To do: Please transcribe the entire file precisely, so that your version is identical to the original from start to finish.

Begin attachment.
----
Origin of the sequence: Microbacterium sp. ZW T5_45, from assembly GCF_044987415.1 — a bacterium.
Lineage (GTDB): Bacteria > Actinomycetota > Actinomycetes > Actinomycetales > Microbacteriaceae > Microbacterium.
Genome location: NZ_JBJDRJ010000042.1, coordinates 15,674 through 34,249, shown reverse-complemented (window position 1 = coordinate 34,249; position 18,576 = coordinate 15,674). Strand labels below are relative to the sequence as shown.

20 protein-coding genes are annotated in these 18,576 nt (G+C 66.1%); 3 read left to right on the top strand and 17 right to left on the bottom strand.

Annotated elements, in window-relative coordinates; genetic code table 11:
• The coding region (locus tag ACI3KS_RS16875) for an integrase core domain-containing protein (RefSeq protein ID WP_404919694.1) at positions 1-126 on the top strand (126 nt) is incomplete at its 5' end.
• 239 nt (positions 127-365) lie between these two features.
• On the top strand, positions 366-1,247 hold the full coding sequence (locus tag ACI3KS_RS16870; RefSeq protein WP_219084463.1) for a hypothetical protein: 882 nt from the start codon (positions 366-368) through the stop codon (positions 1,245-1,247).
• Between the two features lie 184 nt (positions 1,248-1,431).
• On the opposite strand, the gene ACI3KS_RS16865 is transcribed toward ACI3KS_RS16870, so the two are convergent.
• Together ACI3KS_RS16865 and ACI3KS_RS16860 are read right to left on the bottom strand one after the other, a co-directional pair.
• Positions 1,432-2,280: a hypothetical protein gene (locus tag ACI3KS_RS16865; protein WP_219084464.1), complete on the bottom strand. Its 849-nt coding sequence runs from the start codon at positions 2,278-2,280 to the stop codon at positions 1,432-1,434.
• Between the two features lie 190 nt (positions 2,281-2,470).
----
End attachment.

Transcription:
Origin of the sequence: Microbacterium sp. ZW T5_45, from assembly GCF_044987415.1 — a bacterium.
Lineage (GTDB): Bacteria > Actinomycetota > Actinomycetes > Actinomycetales > Microbacteriaceae > Microbacterium.
Genome location: NZ_JBJDRJ010000042.1, coordinates 15,674 through 34,249, shown reverse-complemented (window position 1 = coordinate 34,249; position 18,576 = coordinate 15,674). Strand labels below are relative to the sequence as shown.

20 protein-coding genes are annotated in these 18,576 nt (G+C 66.1%); 3 read left to right on the top strand and 17 right to left on the bottom strand.

Annotated elements, in window-relative coordinates; genetic code table 11:
• The coding region (locus tag ACI3KS_RS16875) for an integrase core domain-containing protein (RefSeq protein ID WP_404919694.1) at positions 1-126 on the top strand (126 nt) is incomplete at its 5' end.
• 239 nt (positions 127-365) lie between these two features.
• On the top strand, positions 366-1,247 hold the full coding sequence (locus tag ACI3KS_RS16870; RefSeq protein WP_219084463.1) for a hypothetical protein: 882 nt from the start codon (positions 366-368) through the stop codon (positions 1,245-1,247).
• Between the two features lie 184 nt (positions 1,248-1,431).
• On the opposite strand, the gene ACI3KS_RS16865 is transcribed toward ACI3KS_RS16870, so the two are convergent.
• Together ACI3KS_RS16865 and ACI3KS_RS16860 are read right to left on the bottom strand one after the other, a co-directional pair.
• Positions 1,432-2,280: a hypothetical protein gene (locus tag ACI3KS_RS16865; protein WP_219084464.1), complete on the bottom strand. Its 849-nt coding sequence runs from the start codon at positions 2,278-2,280 to the stop codon at positions 1,432-1,434.
• Between the two features lie 190 nt (positions 2,281-2,470).